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How The Bias Known As Gambler's Fallacy Affects Our Lives

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How The Bias Known As Gambler's Fallacy Affects Our Lives

How The Bias Known As Gambler's Fallacy Affects Our Lives

How The Bias Known As Gambler's Fallacy Affects Our Lives

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  • <iframe src="" width="100%" height="290" frameborder="0" scrolling="no" title="NPR embedded audio player">
  • Transcript

The fallacy is that we are surprised when things that are supposed to vary a lot, come down one way a number of times. We feel the next case must break the pattern. In reality, there is no pattern.


Judges, baseball umpires and loan officers constantly have to make judgments - does the person performing qualify for asylum? Is the pitch a ball or a strike? Should I approve this loan application? Since all these people are human, they make mistakes, and our social science correspondent Shankar Vedantam has come across a mistake that all make, and some research about that.

Hi Shankar.


INSKEEP: And the mistake is what?

VEDANTAM: Well, the mistake lies in seeing patterns where none exist. It's actually a common error, Steve. We often want to impose a sense of order on things that are actually random. We see this in casinos all the time. In fact, the phenomenon is called the gambler's fallacy. If you toss a coin up five times and it comes down tails five times in a row, you have a feeling that the next coin flip has to come down heads.

INSKEEP: It must be heads this time - put all my money on heads, sure.

VEDANTAM: Exactly. Now, in reality of course, there's a 50-50 chance the next coin flip is going to be heads. Each coin flip is completely independent and strings of heads or strings of tails are not surprising, but we're often surprised when they do occur.

INSKEEP: OK so how does that apply to this situation where people are judging balls and strikes or judging human beings in a courtroom?

VEDANTAM: Well, many analyses of the gambler's fallacy have typically been lab experiments. Kelly Shue, at the University of Chicago, along with her colleagues Daniel Chen and Toby Moskowitz, they analyzed 150,000 rulings by judges in immigration courts. So these were judges hearing asylum cases. The researchers analyzed, how often does an asylum approval follow a rejection or vice versa? Now, each case obviously has no bearing on the next case. So how judges rule on one case should not affect how they rule on the next case. Here's Kelly Shue.

KELLY SHUE: What we find is that judges tend to deny asylum if they granted asylum to the previous case and the opposite. So they tend to grant asylum if they just denied asylum to the previous case.

INSKEEP: Whoa. So it's like that person with the coin, flipping it heads or tails, they're thinking on some level, sometimes if I just had tails, the next one maybe ought to come up heads.

VEDANTAM: That's right. Now, actually, if you ask the judges, they will probably tell you that each case has no bearing on the next. But I think the gambler's fallacy often operates outside of people's conscious awareness. So very subtly, it's biasing people into making judgments. The researchers find the same thing in a separate analysis of nearly one million pitchers in major league baseball. Umpires have to call a ball or a strike depending on where the ball crosses home plate. And again this is especially true with close calls. Umpires don't like to call a series of balls or a series of strikes in a row - gambler's fallacy at work again.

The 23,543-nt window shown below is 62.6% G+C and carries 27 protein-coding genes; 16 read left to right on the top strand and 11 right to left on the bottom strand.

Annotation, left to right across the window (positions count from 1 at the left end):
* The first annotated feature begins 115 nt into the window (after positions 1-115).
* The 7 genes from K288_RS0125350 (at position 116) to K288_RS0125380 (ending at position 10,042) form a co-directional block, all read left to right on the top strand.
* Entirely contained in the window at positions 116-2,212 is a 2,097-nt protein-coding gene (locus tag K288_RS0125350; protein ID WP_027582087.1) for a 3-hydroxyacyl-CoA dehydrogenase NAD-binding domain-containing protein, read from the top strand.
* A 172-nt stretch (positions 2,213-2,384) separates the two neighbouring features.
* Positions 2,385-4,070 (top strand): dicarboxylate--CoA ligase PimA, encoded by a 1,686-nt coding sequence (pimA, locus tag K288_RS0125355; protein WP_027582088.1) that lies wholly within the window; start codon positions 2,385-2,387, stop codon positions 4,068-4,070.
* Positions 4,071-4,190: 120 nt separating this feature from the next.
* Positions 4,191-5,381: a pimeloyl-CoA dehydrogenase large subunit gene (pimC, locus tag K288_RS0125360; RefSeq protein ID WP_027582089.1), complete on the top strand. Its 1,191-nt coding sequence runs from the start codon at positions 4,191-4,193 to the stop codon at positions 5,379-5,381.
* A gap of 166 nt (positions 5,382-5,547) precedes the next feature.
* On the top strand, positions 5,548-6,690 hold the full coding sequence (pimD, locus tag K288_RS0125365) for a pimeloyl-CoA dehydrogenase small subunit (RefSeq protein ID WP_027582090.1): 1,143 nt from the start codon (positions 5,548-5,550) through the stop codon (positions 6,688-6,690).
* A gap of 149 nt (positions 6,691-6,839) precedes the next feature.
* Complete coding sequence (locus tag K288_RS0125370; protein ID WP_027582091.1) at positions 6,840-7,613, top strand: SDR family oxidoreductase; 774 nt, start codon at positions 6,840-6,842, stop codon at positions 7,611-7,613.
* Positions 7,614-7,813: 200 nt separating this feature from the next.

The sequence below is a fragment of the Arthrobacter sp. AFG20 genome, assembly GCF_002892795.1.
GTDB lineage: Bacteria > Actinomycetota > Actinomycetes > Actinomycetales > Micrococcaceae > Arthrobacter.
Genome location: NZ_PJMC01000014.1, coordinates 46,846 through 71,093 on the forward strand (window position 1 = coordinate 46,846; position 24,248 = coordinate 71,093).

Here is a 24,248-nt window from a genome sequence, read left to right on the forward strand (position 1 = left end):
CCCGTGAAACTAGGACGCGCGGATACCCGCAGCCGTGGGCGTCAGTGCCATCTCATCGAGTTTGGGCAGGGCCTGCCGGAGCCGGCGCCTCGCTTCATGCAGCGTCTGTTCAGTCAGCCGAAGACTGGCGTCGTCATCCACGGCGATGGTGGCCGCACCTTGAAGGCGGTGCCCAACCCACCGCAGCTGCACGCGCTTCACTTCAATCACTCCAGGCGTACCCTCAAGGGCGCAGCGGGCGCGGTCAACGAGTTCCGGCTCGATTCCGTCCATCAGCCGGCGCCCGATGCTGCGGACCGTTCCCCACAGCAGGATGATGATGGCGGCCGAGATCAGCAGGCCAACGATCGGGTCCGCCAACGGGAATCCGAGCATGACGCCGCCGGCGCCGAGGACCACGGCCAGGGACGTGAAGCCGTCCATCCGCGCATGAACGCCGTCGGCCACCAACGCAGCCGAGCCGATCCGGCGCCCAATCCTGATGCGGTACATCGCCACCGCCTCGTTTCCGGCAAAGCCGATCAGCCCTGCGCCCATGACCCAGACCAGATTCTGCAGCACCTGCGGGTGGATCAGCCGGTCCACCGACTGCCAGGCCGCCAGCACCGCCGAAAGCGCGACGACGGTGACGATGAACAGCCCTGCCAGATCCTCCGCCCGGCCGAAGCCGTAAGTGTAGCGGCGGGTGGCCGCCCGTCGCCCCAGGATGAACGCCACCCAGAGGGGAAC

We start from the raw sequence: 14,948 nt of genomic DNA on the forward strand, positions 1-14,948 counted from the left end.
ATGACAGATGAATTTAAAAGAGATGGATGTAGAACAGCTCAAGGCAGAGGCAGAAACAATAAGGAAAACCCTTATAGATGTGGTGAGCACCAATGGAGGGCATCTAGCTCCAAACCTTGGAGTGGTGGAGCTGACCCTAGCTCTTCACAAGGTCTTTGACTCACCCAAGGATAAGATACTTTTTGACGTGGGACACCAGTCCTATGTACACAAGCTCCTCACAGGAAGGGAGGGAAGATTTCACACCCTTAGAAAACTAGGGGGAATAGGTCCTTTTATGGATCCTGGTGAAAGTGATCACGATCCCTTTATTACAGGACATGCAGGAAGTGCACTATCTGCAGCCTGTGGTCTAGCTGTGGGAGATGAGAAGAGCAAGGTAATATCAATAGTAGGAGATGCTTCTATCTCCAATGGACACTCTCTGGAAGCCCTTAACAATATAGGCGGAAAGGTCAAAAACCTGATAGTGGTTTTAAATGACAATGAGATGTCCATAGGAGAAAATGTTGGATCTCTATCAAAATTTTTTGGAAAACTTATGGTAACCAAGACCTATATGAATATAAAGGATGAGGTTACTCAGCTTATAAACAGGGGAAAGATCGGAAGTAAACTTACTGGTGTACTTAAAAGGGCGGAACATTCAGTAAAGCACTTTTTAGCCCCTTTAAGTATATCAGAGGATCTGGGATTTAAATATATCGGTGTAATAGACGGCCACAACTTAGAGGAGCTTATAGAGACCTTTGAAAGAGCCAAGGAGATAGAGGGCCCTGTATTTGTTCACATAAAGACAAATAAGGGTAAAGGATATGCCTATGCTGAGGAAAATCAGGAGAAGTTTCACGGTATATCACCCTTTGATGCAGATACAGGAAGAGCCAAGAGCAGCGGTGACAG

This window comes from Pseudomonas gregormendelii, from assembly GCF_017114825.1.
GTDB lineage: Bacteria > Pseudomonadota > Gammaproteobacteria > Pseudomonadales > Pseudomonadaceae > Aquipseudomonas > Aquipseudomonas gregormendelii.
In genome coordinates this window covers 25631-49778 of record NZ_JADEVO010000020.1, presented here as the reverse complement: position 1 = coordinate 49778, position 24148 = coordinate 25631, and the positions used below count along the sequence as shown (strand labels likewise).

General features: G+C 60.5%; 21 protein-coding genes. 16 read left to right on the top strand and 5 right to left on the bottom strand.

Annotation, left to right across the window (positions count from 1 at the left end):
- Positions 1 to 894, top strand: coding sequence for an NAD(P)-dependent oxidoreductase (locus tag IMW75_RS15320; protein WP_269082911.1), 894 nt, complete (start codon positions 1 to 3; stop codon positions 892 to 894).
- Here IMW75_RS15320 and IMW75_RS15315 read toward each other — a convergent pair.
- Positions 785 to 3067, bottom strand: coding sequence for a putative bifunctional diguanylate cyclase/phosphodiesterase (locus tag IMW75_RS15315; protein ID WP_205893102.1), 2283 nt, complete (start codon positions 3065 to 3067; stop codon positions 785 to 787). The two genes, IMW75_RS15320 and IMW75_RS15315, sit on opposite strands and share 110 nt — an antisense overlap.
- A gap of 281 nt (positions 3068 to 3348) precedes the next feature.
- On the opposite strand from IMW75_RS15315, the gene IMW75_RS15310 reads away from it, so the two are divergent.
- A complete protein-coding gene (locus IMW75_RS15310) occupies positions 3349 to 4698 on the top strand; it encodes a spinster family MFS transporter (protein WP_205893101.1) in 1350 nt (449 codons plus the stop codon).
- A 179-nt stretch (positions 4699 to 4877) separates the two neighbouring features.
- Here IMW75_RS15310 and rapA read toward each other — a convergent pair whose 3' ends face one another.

INSKEEP: And this is all very subtle. It happens some of the time.

VEDANTAM: That's right. It happens very rarely, but because you're magnifying this effect over a large number of cases, the net effect can be potentially very large.

INSKEEP: You could have games decided or human lives changed in disastrous ways. So what is a solution to this bias then?

VEDANTAM: Well, as with most biases, Steve, the first step is just to be aware of the bias. But in one experiment that Shue and her colleagues conducted with loan officers in India, they found something that did work. This was a lab experiment where they had loan officers come and study loan applications and assess whether to offer a loan. Now, these were loans that had already been issued so the researchers knew which ones had turned out well and which ones had turned out badly so they could assess the accuracy of the loan officers' decisions. Researchers gave the loan officers a financial incentive for each correct decision. Here's Kelly Shue.

SHUE: We find that when the loan officers are given stronger incentives to be accurate that the magnitude of the gambler's fallacy significantly decreases.

VEDANTAM: So the thinking here, Steve, is that the financial incentives causes the officers to slow down, think hard and make a deliberate judgment rather than make a quick intuitive call.

INSKEEP: You're saying when some money is put on the line, we take the brain off autopilot and actually think.

VEDANTAM: So I don't think you can say this applies in every single case. For example, you can't offer financial incentives to judges deciding asylum cases. But in that case, there might be a slightly different solution. The researchers say that varying the kind of cases that the judges see consecutively could help. If the judges feel that each case is sufficiently different from the next, they might be less prone to gambler's fallacy.

INSKEEP: Shankar, thanks very much.

VEDANTAM: Thank you Steve.

INSKEEP: That's NPR's Shankar Vedantam who joins us regularly to talk about social science research and to explore his different ideas about the science of human behavior on his new podcast, Hidden Brain.

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